“Being able to speak lots and lots and lots of languages. I just feel like I’d be able to… like when I travel sometimes, if I were able to go to a new country I would want to be able to speak to the people of that country in their language, you know? I feel like, if we’re speaking in their language you can get a better feeling of where you are and you feel more connected to the place. It also just means you can talk to more people in the world and be able to make more friends with more people. That’s just appealing to me, I guess. Right now [I speak] English and then I speak Chinese, so those two. But I want to learn my mother tongue, Hindi. Maybe Spanish after that? I don’t know. Colleges have really big language departments so apparently there are these courses where you can learn a language in a year. So four years could mean four languages. Who knows!”

If there is one thing that you think everyone should know about you, what would it be?

“Maybe like, school is one of my favorite places to be. Like, if someone were to give me the option on a given day to either like do whatever I want or go to school I’d rather go to school. So I guess that’s something that summarizes me.”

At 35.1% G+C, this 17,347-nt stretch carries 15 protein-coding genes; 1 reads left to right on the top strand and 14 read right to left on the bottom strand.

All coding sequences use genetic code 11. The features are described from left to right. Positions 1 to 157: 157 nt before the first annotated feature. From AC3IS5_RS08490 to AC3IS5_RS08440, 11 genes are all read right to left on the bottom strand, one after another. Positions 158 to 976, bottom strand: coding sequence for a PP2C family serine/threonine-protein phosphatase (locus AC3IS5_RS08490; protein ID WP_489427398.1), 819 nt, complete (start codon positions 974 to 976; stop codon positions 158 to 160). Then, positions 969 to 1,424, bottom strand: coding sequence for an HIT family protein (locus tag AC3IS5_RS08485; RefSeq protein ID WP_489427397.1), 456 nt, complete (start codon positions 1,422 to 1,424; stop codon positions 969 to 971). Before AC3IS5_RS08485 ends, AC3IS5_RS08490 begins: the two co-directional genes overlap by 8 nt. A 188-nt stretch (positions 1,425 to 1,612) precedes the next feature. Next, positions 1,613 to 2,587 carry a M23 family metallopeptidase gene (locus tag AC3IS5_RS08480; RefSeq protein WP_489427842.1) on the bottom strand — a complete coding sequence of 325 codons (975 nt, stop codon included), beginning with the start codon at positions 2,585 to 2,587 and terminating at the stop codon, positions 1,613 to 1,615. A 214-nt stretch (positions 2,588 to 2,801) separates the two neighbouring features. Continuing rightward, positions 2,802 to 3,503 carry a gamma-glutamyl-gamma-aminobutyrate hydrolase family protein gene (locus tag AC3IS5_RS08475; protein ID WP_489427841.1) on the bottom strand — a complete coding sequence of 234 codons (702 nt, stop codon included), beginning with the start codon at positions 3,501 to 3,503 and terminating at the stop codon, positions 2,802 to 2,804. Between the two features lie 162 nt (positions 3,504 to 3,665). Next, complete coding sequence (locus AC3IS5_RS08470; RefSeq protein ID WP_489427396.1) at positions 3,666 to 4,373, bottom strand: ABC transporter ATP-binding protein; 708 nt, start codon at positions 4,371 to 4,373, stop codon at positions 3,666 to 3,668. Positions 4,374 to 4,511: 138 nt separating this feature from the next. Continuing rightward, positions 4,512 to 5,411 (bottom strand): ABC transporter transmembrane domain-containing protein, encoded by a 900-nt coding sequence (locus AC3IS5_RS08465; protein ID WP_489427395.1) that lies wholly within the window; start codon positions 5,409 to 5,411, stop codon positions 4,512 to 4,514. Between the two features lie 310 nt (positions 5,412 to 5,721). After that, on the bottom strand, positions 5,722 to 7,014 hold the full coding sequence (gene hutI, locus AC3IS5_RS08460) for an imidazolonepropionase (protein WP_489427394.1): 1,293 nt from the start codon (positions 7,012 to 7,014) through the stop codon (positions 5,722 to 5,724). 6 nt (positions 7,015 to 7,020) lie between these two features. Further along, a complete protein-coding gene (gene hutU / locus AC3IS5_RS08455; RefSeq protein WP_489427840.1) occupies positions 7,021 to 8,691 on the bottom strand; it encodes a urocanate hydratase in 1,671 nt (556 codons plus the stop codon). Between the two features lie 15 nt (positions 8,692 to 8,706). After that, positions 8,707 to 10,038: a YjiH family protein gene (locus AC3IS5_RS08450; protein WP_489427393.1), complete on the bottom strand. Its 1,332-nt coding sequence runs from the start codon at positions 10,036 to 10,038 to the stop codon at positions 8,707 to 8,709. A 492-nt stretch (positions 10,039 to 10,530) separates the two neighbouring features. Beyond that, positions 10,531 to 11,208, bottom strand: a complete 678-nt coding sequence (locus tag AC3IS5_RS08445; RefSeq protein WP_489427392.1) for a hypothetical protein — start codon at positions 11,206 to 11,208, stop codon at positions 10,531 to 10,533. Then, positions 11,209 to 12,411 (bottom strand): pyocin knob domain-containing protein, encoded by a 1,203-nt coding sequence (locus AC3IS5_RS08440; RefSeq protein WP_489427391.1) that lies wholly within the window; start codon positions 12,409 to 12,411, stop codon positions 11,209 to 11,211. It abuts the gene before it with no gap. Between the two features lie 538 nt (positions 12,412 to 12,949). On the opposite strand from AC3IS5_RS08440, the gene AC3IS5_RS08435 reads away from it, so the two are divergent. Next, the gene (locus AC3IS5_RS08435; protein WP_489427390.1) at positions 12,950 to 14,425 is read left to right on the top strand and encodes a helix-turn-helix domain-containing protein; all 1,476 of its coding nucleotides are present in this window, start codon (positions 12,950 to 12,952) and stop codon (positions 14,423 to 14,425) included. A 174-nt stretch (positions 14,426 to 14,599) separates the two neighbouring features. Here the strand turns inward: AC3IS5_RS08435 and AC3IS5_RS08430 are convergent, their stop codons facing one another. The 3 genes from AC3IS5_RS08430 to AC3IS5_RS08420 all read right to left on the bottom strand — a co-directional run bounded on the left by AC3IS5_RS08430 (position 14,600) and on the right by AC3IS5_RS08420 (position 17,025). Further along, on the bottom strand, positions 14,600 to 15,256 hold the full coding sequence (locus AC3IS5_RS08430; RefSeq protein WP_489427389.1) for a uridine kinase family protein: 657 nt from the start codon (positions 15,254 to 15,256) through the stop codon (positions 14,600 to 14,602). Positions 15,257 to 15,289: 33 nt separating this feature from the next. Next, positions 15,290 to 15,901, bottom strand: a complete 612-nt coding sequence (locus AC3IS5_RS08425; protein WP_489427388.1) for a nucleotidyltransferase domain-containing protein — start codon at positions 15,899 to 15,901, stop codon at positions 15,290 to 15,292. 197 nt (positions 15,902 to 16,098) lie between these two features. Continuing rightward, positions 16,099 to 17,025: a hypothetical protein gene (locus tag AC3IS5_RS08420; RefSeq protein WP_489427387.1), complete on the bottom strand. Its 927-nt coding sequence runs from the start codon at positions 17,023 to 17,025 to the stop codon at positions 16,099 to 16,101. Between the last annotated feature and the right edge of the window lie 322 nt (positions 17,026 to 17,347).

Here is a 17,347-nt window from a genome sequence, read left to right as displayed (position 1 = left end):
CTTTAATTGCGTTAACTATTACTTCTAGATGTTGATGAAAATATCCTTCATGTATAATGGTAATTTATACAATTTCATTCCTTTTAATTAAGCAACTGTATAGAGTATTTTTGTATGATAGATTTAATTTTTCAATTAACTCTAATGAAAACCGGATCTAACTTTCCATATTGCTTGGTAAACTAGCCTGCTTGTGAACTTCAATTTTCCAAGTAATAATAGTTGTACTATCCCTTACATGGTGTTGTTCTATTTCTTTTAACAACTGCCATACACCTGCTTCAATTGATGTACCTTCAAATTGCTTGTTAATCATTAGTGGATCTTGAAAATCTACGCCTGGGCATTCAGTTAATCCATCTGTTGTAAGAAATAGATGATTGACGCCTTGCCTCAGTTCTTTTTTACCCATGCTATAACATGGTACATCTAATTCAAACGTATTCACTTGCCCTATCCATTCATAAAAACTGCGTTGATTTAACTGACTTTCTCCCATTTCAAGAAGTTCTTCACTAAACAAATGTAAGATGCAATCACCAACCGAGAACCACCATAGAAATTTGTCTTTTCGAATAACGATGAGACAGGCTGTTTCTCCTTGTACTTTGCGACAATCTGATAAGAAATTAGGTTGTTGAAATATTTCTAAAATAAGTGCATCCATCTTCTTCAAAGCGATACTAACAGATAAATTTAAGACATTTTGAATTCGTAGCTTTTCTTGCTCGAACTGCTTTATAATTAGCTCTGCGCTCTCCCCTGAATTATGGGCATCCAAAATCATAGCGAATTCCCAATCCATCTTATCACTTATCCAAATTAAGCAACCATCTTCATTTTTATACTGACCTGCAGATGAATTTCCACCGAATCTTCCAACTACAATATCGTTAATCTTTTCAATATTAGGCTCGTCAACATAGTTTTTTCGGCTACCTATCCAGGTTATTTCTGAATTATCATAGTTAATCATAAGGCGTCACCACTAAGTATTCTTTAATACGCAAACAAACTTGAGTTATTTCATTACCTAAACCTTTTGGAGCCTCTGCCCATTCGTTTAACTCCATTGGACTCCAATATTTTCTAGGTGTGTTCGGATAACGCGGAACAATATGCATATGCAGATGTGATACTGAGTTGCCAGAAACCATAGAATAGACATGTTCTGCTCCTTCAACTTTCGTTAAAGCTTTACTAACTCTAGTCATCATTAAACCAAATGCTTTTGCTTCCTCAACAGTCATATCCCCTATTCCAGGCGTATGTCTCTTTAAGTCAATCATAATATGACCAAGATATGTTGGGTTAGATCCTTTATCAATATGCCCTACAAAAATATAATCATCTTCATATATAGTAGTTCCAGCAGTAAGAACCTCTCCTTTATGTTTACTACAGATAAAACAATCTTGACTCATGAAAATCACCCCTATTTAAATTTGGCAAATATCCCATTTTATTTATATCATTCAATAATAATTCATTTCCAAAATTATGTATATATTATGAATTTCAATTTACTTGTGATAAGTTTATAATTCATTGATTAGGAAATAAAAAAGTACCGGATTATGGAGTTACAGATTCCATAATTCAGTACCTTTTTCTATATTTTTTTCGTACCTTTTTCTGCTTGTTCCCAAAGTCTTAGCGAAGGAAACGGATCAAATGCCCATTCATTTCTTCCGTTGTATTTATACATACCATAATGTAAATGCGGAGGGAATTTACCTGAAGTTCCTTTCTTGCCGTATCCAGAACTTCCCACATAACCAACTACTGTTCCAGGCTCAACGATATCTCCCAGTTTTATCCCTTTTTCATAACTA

Bonus topic about Om’s transition from his school in Singapore to CPS:

“I lived in Singapore from fifth grade to eighth grade. Then, after the spring semester of eighth grade, I left Singapore with my family and came here. So I was born in the US, I was born in Berkeley, and I went to Doris-Eaton before I went to Singapore. So I already lived here… the house we’re in [now] is the house we were in before. What I found different… I guess maybe… everything is so spread out here compared to Asia. Or, I guess in Singapore it’s so much harder to go places. That was frustrating at first because I didn’t know how to drive, so it did take a lot of time to go from home to school but anywhere else I wanted to go… my friends were living so far away from me, and I wasn’t used to that. [Both CPS and my school in Singapore] were really awesome schools. They both had really strong communities and everyone was super nice and welcoming. I guess [the one in Singapore] was a K-12 school, so it was really big, it had like 3,000 kids. Our school has like 300, so that was an adjustment, I guess. Being in a big, big school and then coming to a smaller school–I guess you get to know more people and you get to get a better sense of the community. But, at the bigger school, I didn’t know as many people and it felt really disorienting at times, especially as a younger kid. But now, I think being at a smaller school has a lot of advantages in terms of being able to meet with your teachers and being able to meet more people in your grade and all of that.”